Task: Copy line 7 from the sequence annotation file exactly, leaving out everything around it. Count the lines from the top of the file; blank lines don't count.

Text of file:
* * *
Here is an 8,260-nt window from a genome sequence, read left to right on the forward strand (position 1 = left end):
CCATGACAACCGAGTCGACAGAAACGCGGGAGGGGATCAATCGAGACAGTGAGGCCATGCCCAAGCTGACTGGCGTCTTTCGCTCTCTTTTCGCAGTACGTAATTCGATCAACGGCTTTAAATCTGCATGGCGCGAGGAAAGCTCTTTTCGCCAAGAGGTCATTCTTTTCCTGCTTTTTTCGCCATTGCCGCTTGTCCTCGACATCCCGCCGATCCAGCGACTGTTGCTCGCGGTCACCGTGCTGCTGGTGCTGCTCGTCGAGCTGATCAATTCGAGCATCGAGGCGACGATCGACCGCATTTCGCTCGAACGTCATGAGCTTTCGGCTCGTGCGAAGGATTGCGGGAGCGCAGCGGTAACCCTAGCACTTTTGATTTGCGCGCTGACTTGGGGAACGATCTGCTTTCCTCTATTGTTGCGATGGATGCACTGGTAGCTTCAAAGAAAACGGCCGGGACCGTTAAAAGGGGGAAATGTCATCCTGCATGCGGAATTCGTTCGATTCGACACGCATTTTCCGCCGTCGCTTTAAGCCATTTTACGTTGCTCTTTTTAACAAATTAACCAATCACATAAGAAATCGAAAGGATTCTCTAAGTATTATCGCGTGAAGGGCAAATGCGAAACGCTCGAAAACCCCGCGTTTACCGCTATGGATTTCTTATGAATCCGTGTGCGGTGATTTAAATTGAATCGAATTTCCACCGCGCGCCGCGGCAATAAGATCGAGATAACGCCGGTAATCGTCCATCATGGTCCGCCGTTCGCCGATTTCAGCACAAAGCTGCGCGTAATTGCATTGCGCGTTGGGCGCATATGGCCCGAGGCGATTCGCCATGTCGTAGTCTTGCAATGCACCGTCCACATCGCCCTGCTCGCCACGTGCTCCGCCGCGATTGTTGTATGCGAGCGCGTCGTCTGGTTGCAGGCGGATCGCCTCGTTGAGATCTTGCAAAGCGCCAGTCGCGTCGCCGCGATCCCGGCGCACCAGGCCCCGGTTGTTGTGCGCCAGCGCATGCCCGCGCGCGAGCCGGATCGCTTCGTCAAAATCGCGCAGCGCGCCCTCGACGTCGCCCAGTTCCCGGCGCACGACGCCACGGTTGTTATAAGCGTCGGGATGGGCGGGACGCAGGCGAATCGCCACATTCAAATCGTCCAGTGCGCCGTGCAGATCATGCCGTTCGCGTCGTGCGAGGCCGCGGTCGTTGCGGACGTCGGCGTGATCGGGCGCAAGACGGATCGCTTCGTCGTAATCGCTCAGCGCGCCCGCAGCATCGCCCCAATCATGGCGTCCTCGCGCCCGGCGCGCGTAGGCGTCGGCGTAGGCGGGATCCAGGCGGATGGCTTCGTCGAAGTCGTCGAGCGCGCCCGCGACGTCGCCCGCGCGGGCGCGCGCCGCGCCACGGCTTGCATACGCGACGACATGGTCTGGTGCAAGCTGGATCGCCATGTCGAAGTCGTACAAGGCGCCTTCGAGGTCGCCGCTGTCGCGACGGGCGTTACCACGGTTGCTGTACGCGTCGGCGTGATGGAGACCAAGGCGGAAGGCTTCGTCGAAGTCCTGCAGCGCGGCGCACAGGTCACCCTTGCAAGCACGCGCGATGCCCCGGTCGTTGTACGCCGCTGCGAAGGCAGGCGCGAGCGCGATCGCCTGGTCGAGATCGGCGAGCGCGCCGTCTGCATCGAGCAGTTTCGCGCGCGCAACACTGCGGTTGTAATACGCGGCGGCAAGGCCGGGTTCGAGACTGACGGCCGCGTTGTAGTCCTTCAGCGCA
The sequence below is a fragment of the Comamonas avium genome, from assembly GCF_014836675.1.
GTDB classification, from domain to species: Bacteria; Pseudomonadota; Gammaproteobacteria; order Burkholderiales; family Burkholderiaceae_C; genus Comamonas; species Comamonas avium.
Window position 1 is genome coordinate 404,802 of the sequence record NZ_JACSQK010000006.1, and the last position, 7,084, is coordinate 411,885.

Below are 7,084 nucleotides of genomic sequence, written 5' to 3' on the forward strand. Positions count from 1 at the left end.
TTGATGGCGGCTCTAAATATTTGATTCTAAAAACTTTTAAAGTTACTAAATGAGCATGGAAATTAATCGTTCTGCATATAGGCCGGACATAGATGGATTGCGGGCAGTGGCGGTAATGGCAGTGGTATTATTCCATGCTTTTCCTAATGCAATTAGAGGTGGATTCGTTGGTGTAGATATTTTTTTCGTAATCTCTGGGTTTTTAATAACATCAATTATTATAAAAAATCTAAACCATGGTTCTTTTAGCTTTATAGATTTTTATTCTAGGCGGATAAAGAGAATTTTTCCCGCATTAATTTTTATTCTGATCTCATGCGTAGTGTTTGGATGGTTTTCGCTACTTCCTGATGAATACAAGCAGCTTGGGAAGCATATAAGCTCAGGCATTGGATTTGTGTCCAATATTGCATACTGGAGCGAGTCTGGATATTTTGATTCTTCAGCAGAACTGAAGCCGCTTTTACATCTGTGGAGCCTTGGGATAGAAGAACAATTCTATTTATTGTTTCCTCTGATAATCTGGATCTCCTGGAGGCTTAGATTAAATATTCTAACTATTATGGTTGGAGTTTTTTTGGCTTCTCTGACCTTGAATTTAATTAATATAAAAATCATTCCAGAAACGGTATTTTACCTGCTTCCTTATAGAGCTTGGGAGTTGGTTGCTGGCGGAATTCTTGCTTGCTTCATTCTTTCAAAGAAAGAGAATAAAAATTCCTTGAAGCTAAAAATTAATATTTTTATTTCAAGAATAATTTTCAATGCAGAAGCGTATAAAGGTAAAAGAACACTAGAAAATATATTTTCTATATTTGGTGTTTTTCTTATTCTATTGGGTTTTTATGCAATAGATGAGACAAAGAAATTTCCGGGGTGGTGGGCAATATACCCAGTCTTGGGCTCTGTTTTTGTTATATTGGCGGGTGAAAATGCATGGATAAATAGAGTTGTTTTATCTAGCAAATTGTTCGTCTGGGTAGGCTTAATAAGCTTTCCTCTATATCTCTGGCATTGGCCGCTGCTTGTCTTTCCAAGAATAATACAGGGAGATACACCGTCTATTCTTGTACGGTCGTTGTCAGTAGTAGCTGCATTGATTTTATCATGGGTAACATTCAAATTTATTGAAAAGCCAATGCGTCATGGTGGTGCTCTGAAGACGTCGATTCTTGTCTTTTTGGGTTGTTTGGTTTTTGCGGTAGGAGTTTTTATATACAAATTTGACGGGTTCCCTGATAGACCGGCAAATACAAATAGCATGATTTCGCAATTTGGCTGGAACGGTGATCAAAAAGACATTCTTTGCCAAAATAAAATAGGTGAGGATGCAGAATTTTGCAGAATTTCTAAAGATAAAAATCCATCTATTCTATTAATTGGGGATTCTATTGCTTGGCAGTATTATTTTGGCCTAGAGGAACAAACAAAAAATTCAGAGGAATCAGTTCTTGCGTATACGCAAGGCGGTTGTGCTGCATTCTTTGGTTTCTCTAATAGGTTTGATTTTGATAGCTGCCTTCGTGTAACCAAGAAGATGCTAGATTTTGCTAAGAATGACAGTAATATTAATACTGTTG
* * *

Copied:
TTGATGGCGGCTCTAAATATTTGATTCTAAAAACTTTTAAAGTTACTAAATGAGCATGGAAATTAATCGTTCTGCATATAGGCCGGACATAGATGGATTGCGGGCAGTGGCGGTAATGGCAGTGGTATTATTCCATGCTTTTCCTAATGCAATTAGAGGTGGATTCGTTGGTGTAGATATTTTTTTCGTAATCTCTGGGTTTTTAATAACATCAATTATTATAAAAAATCTAAACCATGGTTCTTTTAGCTTTATAGATTTTTATTCTAGGCGGATAAAGAGAATTTTTCCCGCATTAATTTTTATTCTGATCTCATGCGTAGTGTTTGGATGGTTTTCGCTACTTCCTGATGAATACAAGCAGCTTGGGAAGCATATAAGCTCAGGCATTGGATTTGTGTCCAATATTGCATACTGGAGCGAGTCTGGATATTTTGATTCTTCAGCAGAACTGAAGCCGCTTTTACATCTGTGGAGCCTTGGGATAGAAGAACAATTCTATTTATTGTTTCCTCTGATAATCTGGATCTCCTGGAGGCTTAGATTAAATATTCTAACTATTATGGTTGGAGTTTTTTTGGCTTCTCTGACCTTGAATTTAATTAATATAAAAATCATTCCAGAAACGGTATTTTACCTGCTTCCTTATAGAGCTTGGGAGTTGGTTGCTGGCGGAATTCTTGCTTGCTTCATTCTTTCAAAGAAAGAGAATAAAAATTCCTTGAAGCTAAAAATTAATATTTTTATTTCAAGAATAATTTTCAATGCAGAAGCGTATAAAGGTAAAAGAACACTAGAAAATATATTTTCTATATTTGGTGTTTTTCTTATTCTATTGGGTTTTTATGCAATAGATGAGACAAAGAAATTTCCGGGGTGGTGGGCAATATACCCAGTCTTGGGCTCTGTTTTTGTTATATTGGCGGGTGAAAATGCATGGATAAATAGAGTTGTTTTATCTAGCAAATTGTTCGTCTGGGTAGGCTTAATAAGCTTTCCTCTATATCTCTGGCATTGGCCGCTGCTTGTCTTTCCAAGAATAATACAGGGAGATACACCGTCTATTCTTGTACGGTCGTTGTCAGTAGTAGCTGCATTGATTTTATCATGGGTAACATTCAAATTTATTGAAAAGCCAATGCGTCATGGTGGTGCTCTGAAGACGTCGATTCTTGTCTTTTTGGGTTGTTTGGTTTTTGCGGTAGGAGTTTTTATATACAAATTTGACGGGTTCCCTGATAGACCGGCAAATACAAATAGCATGATTTCGCAATTTGGCTGGAACGGTGATCAAAAAGACATTCTTTGCCAAAATAAAATAGGTGAGGATGCAGAATTTTGCAGAATTTCTAAAGATAAAAATCCATCTATTCTATTAATTGGGGATTCTATTGCTTGGCAGTATTATTTTGGCCTAGAGGAACAAACAAAAAATTCAGAGGAATCAGTTCTTGCGTATACGCAAGGCGGTTGTGCTGCATTCTTTGGTTTCTCTAATAGGTTTGATTTTGATAGCTGCCTTCGTGTAACCAAGAAGATGCTAGATTTTGCTAAGAATGACAGTAATATTAATACTGTTG